A Concise Chinese-English Dictionary
by Xiaolu Guo
At first I didn't like this book because reading the low level English was a bit too much like my job, but it gets better. I also couldn't stand the creepy boyfriend, the type of which I've met many in Asia preying on my stuents. But, eventually I fell in love with this book. Keep focussing on the main character. She's very honest and innocent to the point where you almost start to worry about her. I can't say more without giving the game away, but I'd highly recommend this book.
The Anti 9-5 Guide by Michelle Goodman
Somewhat inspiring by she annoyingly loves to use cliches and it gets a bit old after the first 500. Also, the book would be more relevant to those in their 20s and who also live in the U.S.
Undress Me in the Temple of Heaven
by Susan Jane Gilman
Read my review here
Shantaram by Gregory David Roberts
Easily one of the best books I've ever read! It took me a long time to read as I not only moved house twice in the duration, but one of the moves was between Japan and NZ. I was also doing an intensive course, job hunting, starting a new job, and all the other things in life that distract you from your purpose on Earth of being a reader. I really don't know how to review this book as I was so blown away by it. I can only say that I would and I do recommend it to everyone I meet, so please read it!
Shark's Fin and Sichuan Pepper by Fuscia Dunlop
I really loved this book and I'm having a hard time taking it back to the library. Major attachment issues! Fuscia went to China as a student and quickly became bored with learning random useless words in her Chinese classes. So, she ended up spending more time in local cafes talking to the chefs and asking about what they were cooking. In short, her Chinese improved in leaps and bounds, and she ended up an expert in Sichuan cookery. The best part is how she slowly went from a person who couldn't look at a thousand year egg, to someone who'd eat just about anything. I'd recommend this to anyone who's lived abroad and also has a deep love of cooking and food (such as I do!).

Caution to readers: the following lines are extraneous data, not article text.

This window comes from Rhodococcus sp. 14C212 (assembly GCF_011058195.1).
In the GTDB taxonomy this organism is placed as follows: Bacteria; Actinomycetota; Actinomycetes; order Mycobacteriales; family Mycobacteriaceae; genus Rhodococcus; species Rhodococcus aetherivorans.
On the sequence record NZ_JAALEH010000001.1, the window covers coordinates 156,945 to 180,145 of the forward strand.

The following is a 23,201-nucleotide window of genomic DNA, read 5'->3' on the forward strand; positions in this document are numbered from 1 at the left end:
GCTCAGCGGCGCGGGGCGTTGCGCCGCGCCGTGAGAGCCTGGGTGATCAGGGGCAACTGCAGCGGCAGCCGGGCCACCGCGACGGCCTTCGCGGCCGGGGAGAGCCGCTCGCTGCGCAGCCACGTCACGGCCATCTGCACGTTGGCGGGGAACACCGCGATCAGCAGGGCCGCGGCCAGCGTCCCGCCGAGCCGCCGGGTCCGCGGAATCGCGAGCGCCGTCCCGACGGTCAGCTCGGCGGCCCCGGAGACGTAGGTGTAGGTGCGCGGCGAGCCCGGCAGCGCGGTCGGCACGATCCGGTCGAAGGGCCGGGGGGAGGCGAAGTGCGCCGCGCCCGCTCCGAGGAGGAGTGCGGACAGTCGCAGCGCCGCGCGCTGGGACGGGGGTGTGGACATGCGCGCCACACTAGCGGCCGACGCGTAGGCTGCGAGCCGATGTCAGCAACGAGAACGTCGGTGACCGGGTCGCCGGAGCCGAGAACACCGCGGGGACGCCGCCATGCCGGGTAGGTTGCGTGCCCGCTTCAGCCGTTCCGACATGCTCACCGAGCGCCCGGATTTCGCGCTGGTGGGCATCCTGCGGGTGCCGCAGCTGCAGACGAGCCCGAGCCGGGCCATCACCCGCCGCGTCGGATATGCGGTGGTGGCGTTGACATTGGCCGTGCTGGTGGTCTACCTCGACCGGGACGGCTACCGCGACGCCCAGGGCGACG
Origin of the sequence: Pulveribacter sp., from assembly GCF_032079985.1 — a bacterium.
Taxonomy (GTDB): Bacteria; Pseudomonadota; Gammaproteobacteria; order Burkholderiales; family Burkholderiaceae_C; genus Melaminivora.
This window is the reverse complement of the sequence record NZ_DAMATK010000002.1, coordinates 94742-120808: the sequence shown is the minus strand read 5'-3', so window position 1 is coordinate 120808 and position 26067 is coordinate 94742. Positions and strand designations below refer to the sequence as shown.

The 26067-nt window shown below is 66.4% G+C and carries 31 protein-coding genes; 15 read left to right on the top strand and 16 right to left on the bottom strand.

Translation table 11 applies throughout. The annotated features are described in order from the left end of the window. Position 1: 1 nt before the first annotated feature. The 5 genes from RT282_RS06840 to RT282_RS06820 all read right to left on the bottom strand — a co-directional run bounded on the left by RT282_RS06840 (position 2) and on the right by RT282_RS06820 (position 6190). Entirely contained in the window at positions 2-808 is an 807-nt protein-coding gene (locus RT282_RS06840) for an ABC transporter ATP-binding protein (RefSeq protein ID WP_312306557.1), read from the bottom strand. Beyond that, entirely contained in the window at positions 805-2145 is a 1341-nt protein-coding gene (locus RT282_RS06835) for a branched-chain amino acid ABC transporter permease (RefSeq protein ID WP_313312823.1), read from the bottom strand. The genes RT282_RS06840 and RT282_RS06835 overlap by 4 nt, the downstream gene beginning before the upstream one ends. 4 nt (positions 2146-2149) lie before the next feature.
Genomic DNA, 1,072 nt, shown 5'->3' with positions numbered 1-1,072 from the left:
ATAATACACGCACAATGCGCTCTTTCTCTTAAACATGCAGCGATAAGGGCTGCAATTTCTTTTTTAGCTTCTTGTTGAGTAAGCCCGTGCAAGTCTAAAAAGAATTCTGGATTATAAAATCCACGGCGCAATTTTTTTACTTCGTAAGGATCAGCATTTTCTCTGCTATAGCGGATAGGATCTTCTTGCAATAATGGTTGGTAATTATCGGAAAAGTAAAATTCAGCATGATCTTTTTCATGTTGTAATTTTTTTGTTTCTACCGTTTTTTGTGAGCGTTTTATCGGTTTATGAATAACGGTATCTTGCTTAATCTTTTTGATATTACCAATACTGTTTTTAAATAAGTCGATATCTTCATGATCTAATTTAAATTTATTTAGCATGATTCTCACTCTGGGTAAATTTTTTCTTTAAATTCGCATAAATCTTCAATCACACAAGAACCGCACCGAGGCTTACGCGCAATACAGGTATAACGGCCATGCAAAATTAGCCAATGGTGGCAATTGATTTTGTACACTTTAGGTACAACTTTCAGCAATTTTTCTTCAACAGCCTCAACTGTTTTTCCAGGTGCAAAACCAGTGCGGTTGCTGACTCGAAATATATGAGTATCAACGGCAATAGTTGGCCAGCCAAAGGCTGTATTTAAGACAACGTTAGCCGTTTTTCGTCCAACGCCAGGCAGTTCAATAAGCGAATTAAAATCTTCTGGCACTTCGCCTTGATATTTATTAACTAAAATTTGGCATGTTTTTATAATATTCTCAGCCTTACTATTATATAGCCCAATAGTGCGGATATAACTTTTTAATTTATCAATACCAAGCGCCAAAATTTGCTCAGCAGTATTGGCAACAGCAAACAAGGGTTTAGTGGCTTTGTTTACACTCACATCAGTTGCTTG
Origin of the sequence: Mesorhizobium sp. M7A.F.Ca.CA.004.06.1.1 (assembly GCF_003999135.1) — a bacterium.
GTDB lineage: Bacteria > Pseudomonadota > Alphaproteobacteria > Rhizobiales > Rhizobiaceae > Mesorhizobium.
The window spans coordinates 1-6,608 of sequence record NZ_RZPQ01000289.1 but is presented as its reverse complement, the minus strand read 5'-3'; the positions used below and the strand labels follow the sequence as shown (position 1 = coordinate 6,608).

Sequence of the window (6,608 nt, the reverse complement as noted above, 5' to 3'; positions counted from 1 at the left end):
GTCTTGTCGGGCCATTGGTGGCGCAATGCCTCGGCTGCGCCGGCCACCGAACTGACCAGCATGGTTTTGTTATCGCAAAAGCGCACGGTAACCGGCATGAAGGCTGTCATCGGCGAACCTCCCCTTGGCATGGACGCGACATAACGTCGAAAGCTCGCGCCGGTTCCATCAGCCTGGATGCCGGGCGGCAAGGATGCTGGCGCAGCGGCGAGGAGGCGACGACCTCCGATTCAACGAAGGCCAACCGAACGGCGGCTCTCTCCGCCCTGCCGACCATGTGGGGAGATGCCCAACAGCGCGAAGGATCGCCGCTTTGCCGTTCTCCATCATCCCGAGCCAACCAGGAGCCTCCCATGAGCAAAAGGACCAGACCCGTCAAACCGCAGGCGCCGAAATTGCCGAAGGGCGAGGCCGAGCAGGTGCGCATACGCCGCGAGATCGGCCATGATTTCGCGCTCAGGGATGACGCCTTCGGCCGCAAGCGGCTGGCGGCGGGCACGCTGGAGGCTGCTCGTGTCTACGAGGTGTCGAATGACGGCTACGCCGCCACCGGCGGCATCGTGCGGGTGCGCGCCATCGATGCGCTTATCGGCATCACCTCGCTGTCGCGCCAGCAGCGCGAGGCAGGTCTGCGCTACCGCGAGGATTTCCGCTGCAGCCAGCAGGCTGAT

The Namesake by Jhumpa Lahiri
Three Cups of Tea by Mortensen and Relin
I highly recommend it:-)
The Kite Runner by Khaled Hosseini
Saving Fish from Drowning by Amy Tan
I like Amy Tan yet I've only read two books by her previously and one was autobiographical. Unfortunately, this book was not as good. It was interesting, but the plot was extremely dragged out and I kept thinking I might give up. But, no! Never give up! The best may be yet to come... well, the ending was quite "nice", but I really don't think it was her best work.
The Buddha of Suburbia by Hanif Kureishi
This book is seventeen years old and was made into a TV movie when I was at Uni. I never saw it, and indeed, never got round to reading the book until this year. Now I know why it was so popular...it's brilliant! It follows the "growing up" up a young Brit of Indian descent in London and contains great references to class, racism, sexuality, pop culture, the arts, and day to day life in Britain fromt the 50's to the 80's. It's also a commentary on the general process of finding your place in the world and really highlights that it is a process and not just a "do it and then achieve it" scenario. Some of it is hilarious in it's transparent portrayal of everyday life in Britain for those on the 'edges' of society.